Commodity Clouds vs. Enterprise Clouds vs. Other Cloud Options: What’s the Difference?

October 18, 2012 by Diana Nolting

So, you've graduated from the cloud basics.

You know what cloud is conceptually.  You know that different vendors offer various cloud-based services including Infrastructure-as-a-Service (IaaS), Platform-as-a-Service (PaaS) and Software-as-a-Service (SaaS).  You may even have your project picked out to charge ahead on your cloud journey. 

To get to the next level you need to know gets beyond the basics.  In a first step to distinguish between cloud options, let’s about talk different types of IaaS clouds… commodity, enterprise and more.  Cloud choice exists not for vanity or semantics, but because different types of clouds offer differing benefits which may or may not be a right-fit for your workload. One type of cloud may be better suited for your workload needs.

Commodity Clouds
Some companies design their applications to run in commodity clouds, where the workloads can tolerate more risk in regards to security and performance. This option can reduce IT resource costs, yet typically involves high application development and management costs as the burden for security and performance is shifted to the application. 

Much like the wooden tool crate to the right, it will carry your workload, but it's not the most secure and it's best if it's okay for things to get a little "banged up" while being carried around in that particular box.

Enterprise Clouds
These clouds are designed for organizations with more complex hosting needs that are especially focused on security and performance requirements. Enterprise clouds are typically better suited to companies wanting a true technology partnership with the service provider, as well as integration of vital enterprise platforms such as VMware virtualization technologies across on-site and off-site datacenters.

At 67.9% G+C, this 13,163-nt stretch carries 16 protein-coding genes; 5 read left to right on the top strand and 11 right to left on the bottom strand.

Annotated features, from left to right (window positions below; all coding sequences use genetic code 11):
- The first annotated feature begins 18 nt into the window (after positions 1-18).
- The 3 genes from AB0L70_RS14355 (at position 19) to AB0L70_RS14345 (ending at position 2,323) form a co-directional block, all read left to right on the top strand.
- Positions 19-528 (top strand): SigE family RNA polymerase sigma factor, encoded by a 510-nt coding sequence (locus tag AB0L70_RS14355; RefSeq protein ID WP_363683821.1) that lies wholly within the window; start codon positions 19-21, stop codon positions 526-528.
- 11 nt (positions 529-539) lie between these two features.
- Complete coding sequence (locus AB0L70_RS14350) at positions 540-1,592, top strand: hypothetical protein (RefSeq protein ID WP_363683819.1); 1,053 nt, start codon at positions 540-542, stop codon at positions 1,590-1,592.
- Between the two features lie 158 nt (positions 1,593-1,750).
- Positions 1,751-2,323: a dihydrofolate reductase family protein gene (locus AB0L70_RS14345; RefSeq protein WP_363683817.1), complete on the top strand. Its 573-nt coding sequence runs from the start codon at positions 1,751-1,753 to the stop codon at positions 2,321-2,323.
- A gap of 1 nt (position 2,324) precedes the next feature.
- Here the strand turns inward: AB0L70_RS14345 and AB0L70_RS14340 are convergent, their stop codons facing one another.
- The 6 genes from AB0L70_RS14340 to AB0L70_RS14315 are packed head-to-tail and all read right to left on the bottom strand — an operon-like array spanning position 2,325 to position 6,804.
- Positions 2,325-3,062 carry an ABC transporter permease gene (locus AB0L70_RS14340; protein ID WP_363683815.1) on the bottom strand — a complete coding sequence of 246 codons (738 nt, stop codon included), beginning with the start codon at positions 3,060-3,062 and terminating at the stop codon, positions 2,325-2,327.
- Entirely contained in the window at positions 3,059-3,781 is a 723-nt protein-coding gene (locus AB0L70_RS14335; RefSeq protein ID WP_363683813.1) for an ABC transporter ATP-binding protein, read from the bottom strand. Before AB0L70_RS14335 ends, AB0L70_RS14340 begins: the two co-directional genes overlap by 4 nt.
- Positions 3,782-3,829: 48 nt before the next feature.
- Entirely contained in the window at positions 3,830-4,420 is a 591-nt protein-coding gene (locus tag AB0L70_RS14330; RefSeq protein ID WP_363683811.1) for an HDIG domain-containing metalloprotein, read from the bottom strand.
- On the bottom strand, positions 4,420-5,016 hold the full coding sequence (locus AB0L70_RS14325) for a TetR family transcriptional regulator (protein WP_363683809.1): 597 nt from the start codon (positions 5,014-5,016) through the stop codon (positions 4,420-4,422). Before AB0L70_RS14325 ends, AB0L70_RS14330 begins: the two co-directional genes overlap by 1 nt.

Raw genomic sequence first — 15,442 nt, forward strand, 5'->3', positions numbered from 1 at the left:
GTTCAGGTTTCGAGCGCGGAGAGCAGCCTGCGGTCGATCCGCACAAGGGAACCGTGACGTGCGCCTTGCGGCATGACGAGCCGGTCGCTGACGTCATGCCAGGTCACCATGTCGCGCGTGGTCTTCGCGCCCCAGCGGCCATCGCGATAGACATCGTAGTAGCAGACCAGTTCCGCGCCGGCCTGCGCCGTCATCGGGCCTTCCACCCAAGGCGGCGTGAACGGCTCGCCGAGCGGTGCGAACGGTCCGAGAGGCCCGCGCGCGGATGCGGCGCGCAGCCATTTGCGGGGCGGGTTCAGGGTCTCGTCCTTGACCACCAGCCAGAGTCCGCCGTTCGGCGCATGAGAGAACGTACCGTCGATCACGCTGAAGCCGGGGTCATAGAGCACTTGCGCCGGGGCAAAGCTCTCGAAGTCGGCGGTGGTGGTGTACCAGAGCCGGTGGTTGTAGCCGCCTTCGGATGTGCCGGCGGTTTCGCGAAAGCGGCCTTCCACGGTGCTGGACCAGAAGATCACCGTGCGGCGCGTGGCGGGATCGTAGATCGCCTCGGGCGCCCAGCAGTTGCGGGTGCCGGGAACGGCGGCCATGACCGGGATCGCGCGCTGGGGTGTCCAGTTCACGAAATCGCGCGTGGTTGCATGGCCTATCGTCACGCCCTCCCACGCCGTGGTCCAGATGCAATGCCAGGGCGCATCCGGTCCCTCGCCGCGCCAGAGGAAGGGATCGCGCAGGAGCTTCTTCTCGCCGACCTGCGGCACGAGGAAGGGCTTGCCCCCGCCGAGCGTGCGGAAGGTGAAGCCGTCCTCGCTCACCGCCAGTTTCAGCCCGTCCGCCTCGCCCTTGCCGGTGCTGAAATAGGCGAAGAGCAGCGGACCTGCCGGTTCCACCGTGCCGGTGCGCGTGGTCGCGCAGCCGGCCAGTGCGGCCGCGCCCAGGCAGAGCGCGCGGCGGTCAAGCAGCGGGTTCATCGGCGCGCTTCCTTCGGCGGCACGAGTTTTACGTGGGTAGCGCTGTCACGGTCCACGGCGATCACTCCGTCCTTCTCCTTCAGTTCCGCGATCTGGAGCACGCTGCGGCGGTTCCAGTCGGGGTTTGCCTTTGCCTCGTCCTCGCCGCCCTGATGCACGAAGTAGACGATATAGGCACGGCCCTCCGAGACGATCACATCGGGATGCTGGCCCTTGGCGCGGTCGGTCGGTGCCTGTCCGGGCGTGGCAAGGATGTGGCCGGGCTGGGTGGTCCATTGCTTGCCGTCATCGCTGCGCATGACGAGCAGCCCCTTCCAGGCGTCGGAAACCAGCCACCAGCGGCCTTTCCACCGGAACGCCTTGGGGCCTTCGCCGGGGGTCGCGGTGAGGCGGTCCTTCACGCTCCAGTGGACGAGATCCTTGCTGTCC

Much like the locked trunk on the right, the Enterprise Cloud is built for security and performance.  It's much more secure than the commodity cloud and the items in the case won't get knocked around as much, they're more protected as a whole. You can also pay for someone to carry it around and watch out for it for you (managed and professional services) and in many cases those services come standard.

Open-Standard Clouds
Some clouds are very specific in the technology and types of workloads they can take handle.  A cloud who is very stringent with requirements may tell you you can't migrate existing VMs to their system, rather you have to set up new VMs using their preferred technology. Open standards seek to avoid those challenges by encouraging ineroperability between clouds.
 

Others
Other companies leverage private clouds or traditional colocation platforms. However, these environments do not feature the self-service and multi-tenancy capabilities that some companies demand. Some organizations get around this hurdle by using a commodity-type offering for some workloads and another vendor’s cloud for other workloads for a multi-vendor strategy, though this option can be costly and complex.
 

To find out more about what the right cloud is for your particular workload, download the free whitepaper “How To Choose the Right Virtual Datacenter for Your Needs” here: http://www.bluelock.com/form/whitepaper-choosing-the-right-virtual-datacenter/

 

Images courtesy of http://www.sxc.hu/.